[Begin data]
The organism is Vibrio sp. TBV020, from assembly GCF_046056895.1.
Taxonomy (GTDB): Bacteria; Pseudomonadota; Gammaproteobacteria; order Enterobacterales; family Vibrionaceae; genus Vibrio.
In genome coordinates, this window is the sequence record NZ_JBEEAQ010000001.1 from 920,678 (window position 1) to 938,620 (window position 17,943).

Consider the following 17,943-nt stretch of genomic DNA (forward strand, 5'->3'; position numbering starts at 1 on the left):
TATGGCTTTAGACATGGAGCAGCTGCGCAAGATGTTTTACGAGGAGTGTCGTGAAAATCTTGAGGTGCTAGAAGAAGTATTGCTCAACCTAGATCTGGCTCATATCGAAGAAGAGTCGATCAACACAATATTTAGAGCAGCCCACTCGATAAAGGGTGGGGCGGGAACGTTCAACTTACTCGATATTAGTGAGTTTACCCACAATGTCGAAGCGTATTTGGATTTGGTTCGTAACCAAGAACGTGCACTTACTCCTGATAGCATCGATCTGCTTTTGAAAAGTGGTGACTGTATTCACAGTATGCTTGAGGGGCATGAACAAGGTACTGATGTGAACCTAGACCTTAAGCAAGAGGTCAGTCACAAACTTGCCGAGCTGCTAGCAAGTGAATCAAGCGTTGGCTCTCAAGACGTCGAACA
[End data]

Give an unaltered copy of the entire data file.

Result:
The organism is Vibrio sp. TBV020, from assembly GCF_046056895.1.
Taxonomy (GTDB): Bacteria; Pseudomonadota; Gammaproteobacteria; order Enterobacterales; family Vibrionaceae; genus Vibrio.
In genome coordinates, this window is the sequence record NZ_JBEEAQ010000001.1 from 920,678 (window position 1) to 938,620 (window position 17,943).

Consider the following 17,943-nt stretch of genomic DNA (forward strand, 5'->3'; position numbering starts at 1 on the left):
TATGGCTTTAGACATGGAGCAGCTGCGCAAGATGTTTTACGAGGAGTGTCGTGAAAATCTTGAGGTGCTAGAAGAAGTATTGCTCAACCTAGATCTGGCTCATATCGAAGAAGAGTCGATCAACACAATATTTAGAGCAGCCCACTCGATAAAGGGTGGGGCGGGAACGTTCAACTTACTCGATATTAGTGAGTTTACCCACAATGTCGAAGCGTATTTGGATTTGGTTCGTAACCAAGAACGTGCACTTACTCCTGATAGCATCGATCTGCTTTTGAAAAGTGGTGACTGTATTCACAGTATGCTTGAGGGGCATGAACAAGGTACTGATGTGAACCTAGACCTTAAGCAAGAGGTCAGTCACAAACTTGCCGAGCTGCTAGCAAGTGAATCAAGCGTTGGCTCTCAAGACGTCGAACA